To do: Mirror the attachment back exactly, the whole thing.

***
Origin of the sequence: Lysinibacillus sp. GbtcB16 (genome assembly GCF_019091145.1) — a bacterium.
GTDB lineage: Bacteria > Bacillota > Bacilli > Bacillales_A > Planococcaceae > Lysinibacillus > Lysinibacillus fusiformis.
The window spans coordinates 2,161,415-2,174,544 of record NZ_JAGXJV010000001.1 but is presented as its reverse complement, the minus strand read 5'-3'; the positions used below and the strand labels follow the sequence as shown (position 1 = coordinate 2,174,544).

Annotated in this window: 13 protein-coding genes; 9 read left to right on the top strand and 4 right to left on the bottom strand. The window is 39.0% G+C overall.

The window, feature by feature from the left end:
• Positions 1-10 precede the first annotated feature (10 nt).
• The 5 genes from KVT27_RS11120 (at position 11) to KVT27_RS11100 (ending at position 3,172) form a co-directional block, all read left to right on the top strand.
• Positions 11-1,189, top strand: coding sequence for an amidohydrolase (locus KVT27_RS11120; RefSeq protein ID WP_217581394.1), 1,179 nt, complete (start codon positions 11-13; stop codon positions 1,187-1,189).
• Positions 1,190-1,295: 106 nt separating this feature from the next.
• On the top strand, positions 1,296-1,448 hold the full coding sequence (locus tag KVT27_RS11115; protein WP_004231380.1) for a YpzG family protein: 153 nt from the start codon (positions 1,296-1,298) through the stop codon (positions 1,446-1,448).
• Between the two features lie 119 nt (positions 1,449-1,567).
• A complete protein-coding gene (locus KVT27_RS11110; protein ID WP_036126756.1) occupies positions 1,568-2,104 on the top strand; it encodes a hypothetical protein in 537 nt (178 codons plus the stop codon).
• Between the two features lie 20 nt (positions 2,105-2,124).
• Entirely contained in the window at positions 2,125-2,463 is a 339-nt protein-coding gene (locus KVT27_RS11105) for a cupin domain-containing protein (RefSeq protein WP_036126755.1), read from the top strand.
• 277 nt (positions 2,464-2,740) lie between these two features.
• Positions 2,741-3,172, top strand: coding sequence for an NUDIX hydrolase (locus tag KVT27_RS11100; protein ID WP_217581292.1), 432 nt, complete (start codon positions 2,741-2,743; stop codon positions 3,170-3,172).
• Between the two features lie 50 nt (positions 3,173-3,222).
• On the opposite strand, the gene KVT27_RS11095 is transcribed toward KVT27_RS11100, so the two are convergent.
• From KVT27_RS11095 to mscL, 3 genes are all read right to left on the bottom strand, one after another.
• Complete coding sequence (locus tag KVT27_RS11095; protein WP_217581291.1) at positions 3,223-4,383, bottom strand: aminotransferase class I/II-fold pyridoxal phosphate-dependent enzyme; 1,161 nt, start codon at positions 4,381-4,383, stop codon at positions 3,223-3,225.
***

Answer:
Origin of the sequence: Lysinibacillus sp. GbtcB16 (genome assembly GCF_019091145.1) — a bacterium.
GTDB lineage: Bacteria > Bacillota > Bacilli > Bacillales_A > Planococcaceae > Lysinibacillus > Lysinibacillus fusiformis.
The window spans coordinates 2,161,415-2,174,544 of record NZ_JAGXJV010000001.1 but is presented as its reverse complement, the minus strand read 5'-3'; the positions used below and the strand labels follow the sequence as shown (position 1 = coordinate 2,174,544).

Annotated in this window: 13 protein-coding genes; 9 read left to right on the top strand and 4 right to left on the bottom strand. The window is 39.0% G+C overall.

The window, feature by feature from the left end:
• Positions 1-10 precede the first annotated feature (10 nt).
• The 5 genes from KVT27_RS11120 (at position 11) to KVT27_RS11100 (ending at position 3,172) form a co-directional block, all read left to right on the top strand.
• Positions 11-1,189, top strand: coding sequence for an amidohydrolase (locus KVT27_RS11120; RefSeq protein ID WP_217581394.1), 1,179 nt, complete (start codon positions 11-13; stop codon positions 1,187-1,189).
• Positions 1,190-1,295: 106 nt separating this feature from the next.
• On the top strand, positions 1,296-1,448 hold the full coding sequence (locus tag KVT27_RS11115; protein WP_004231380.1) for a YpzG family protein: 153 nt from the start codon (positions 1,296-1,298) through the stop codon (positions 1,446-1,448).
• Between the two features lie 119 nt (positions 1,449-1,567).
• A complete protein-coding gene (locus KVT27_RS11110; protein ID WP_036126756.1) occupies positions 1,568-2,104 on the top strand; it encodes a hypothetical protein in 537 nt (178 codons plus the stop codon).
• Between the two features lie 20 nt (positions 2,105-2,124).
• Entirely contained in the window at positions 2,125-2,463 is a 339-nt protein-coding gene (locus KVT27_RS11105) for a cupin domain-containing protein (RefSeq protein WP_036126755.1), read from the top strand.
• 277 nt (positions 2,464-2,740) lie between these two features.
• Positions 2,741-3,172, top strand: coding sequence for an NUDIX hydrolase (locus tag KVT27_RS11100; protein ID WP_217581292.1), 432 nt, complete (start codon positions 2,741-2,743; stop codon positions 3,170-3,172).
• Between the two features lie 50 nt (positions 3,173-3,222).
• On the opposite strand, the gene KVT27_RS11095 is transcribed toward KVT27_RS11100, so the two are convergent.
• From KVT27_RS11095 to mscL, 3 genes are all read right to left on the bottom strand, one after another.
• Complete coding sequence (locus tag KVT27_RS11095; protein WP_217581291.1) at positions 3,223-4,383, bottom strand: aminotransferase class I/II-fold pyridoxal phosphate-dependent enzyme; 1,161 nt, start codon at positions 4,381-4,383, stop codon at positions 3,223-3,225.